Basking Ridge, N.J. — Verizon Wireless will open up its network in the second half of 2008 to compatible devices not distributed by the company, but the carrier will continue to offer handsets that it distributes with its own customized user interfaces and embedded applications.
Verizon subscribers will get “the option to use wireless devices, software and applications not offered by the company,” Verizon announced today. “This new option goes beyond just a change in the design, delivery, purchase and provisioning of wireless devices and applications.”
Verizon will launch the “any apps, any device” option because the carrier otherwise “won’t be able to meet all our customer needs” as the diversity of its subscriber base grows and new handset technologies and applications proliferate at an accelerating pace, explained president/CEO Lowell McAdam. Under the carrier’s current strategy, he continued, Verizon’s scale limits the company’s handset portfolio only to models that can be sold in the “hundreds of thousands” of units. The new option will promote more choices because suppliers could offer devices that tap lower volume niches, he explained.
The strategy will also enable companies other than Verizon to place “bets” on what type of device or application will be a “hit,” and it will enable Verizon to tap a new customer segment that “wants complete control” over their device and applications, McAdam continued.
The company, McAdam stressed, “is not changing our successful retail model but rather adding an additional retail option for customers looking for a different wireless experience.” Service plans for devices not distributed by Verizon will be “usage-based,” a spokesman added.
To be activated on Verizon’s network, the open-access handsets will have to meet minimum technical standards focused on “basic network connectivity and network safety,” said chief technical officer Dick Lynch. The phones’ user interfaces and applications will not be tested by Verizon, but Verizon will continue to test user interfaces and apps on phones that it distributes, he added.
Combined with the growing availability of unlocked-GSM phones at retail, the Verizon announcement underscores the potential for the U.S. cellular industry to return to distribution practices common during its inception in the early 1980s. During cellular’s analog days, carriers marketed phones directly to end users, but handset suppliers also marketed phones directly to retailers and distributors without first selling through the carrier. With the advent of digital, major carriers gradually took total control of phone distribution, requiring retailers to sell phones supplied only by them and provisioned with a user interface and applications customized for their service plans.
In early 2008, the company will publish minimum technical standards that devices must meet to be activated on the Verizon network. Devices will be tested and approved in a $20 million testing lab. After the standards are published, Verizon Wireless said it will host a conference for device makers and applications developers to explain the standards “and get input from the development community on how to achieve the company’s goals for network performance while making it easy for them to deliver devices.”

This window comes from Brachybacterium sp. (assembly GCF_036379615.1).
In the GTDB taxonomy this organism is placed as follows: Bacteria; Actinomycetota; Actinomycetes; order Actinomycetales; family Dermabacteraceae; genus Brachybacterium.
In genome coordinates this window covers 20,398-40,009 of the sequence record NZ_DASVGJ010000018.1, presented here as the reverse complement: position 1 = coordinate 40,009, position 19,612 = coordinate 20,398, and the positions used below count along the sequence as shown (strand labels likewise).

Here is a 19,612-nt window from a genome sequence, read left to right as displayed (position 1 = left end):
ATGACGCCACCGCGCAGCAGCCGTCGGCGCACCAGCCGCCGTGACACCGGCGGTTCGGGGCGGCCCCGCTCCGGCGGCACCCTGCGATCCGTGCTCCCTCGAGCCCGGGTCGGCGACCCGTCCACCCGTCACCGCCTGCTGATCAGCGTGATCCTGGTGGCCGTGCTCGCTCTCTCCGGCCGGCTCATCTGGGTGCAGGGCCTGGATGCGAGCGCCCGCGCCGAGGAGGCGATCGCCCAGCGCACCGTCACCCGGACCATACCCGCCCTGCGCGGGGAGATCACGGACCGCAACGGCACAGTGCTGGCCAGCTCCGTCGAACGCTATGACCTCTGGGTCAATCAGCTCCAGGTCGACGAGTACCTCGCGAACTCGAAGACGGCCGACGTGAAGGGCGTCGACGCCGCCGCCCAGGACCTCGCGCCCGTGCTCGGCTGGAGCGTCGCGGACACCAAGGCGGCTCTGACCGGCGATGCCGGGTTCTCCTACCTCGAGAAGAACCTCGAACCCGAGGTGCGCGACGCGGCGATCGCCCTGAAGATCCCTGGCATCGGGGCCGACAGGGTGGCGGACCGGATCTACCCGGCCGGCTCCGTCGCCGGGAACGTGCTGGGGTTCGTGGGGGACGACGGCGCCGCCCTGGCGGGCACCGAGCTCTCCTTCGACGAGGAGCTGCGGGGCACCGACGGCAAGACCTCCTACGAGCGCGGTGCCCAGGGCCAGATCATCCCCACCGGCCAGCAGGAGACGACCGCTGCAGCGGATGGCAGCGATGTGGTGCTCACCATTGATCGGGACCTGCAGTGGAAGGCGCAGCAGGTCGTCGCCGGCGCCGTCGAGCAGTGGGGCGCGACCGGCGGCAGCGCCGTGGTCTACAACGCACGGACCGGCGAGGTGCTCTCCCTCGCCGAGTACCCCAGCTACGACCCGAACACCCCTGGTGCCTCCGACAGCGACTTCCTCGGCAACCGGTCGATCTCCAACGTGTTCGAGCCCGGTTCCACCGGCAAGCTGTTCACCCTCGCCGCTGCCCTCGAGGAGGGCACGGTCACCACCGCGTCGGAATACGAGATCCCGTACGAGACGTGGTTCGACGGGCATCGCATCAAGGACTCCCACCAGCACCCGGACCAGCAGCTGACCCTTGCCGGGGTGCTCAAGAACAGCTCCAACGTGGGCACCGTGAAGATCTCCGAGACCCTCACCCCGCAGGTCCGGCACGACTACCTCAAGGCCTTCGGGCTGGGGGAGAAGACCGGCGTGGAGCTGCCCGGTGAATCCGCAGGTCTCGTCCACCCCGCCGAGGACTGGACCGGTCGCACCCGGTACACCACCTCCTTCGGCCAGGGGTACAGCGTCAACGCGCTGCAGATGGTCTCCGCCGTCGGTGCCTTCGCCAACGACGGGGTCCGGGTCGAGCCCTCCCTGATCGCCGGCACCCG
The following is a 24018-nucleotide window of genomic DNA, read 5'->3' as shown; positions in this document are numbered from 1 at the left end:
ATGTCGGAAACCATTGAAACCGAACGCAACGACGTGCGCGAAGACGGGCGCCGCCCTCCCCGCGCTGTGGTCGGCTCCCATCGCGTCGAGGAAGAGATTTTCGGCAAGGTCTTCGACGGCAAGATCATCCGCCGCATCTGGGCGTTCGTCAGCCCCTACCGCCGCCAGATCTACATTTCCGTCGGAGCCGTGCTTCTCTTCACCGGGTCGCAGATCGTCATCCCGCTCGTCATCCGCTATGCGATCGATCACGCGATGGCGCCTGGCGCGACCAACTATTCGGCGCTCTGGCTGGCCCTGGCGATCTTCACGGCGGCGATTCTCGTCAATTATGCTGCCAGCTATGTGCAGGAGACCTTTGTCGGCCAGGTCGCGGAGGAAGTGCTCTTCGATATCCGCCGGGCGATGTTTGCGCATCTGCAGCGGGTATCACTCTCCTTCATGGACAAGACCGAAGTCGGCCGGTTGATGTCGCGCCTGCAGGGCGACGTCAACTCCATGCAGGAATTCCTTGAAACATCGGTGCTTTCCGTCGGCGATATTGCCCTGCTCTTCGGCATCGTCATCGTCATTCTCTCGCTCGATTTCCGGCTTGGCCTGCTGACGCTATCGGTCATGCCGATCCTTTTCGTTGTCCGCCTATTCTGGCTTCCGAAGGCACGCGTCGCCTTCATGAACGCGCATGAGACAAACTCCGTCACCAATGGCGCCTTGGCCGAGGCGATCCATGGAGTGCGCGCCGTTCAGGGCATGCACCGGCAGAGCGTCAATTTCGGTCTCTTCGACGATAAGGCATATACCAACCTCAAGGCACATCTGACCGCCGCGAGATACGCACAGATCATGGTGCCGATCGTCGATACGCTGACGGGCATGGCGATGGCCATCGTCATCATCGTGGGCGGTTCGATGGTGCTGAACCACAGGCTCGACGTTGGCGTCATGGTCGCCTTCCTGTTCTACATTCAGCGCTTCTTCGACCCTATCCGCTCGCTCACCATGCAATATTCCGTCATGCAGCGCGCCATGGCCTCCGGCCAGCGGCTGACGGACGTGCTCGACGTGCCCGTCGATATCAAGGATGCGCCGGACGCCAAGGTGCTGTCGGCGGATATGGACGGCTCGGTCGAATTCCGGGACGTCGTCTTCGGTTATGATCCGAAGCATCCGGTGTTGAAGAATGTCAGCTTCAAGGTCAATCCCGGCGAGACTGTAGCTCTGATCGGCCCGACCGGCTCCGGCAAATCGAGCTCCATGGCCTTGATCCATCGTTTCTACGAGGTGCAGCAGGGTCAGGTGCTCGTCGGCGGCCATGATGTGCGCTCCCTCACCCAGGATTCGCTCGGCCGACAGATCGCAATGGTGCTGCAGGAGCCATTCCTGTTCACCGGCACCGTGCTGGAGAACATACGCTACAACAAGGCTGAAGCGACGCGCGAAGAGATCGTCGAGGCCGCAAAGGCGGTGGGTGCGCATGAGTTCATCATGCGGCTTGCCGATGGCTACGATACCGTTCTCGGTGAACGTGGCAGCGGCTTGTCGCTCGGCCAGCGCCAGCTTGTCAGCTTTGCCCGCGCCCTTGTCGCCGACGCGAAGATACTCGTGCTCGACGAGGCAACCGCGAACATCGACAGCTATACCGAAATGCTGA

McAdam also invited retailers to attend the conference to discuss the new distribution model for the handsets. Verizon wants “to facilitate, not dictate” how the distribution model will evolve, he said. Presumably, such issues as activation commissions for the handsets, which presumably will be unsubsidized by the carriers, will come up for discussion.
Although a lack of subsidies would push up a handset’s price, one supplier told TWICE, the price differential shouldn’t deter consumers interested in hard-to-find features, applications or cosmetic designs.
Certification testing will not be onerous and will be “relatively short,” and the cost to the device maker “will be surprisingly reasonable,” Lynch said. If someone builds a device in their basement and it passes the tests, the company will activate it, Lynch pledged.
Customer service for devices that consumers bring to the network will be split between Verizon and the device maker, McAdam noted. Customers will call Verizon “to verify the network connection,” but the supplier of the device and applications will be responsible for all other troubleshooting.
The Verizon strategy will also enable subscribers of competing CDMA networks to activate their existing phone on the Verizon network if it was submitted for testing by its manufacturer and passed, Lynch said. Phones built on Google’s standardized open-source phone platform, called Android, could be approved for use on the network under the “any app, any device” program, a spokesman added, but Verizon hasn’t committed to making Android a part of the phone portfolio that it distributes, as T-Mobile and Sprint have.
Certification would also apply to wireless chips embedded in portables devices such as handheld games, PDAs, digital cameras and the like, McAdam added.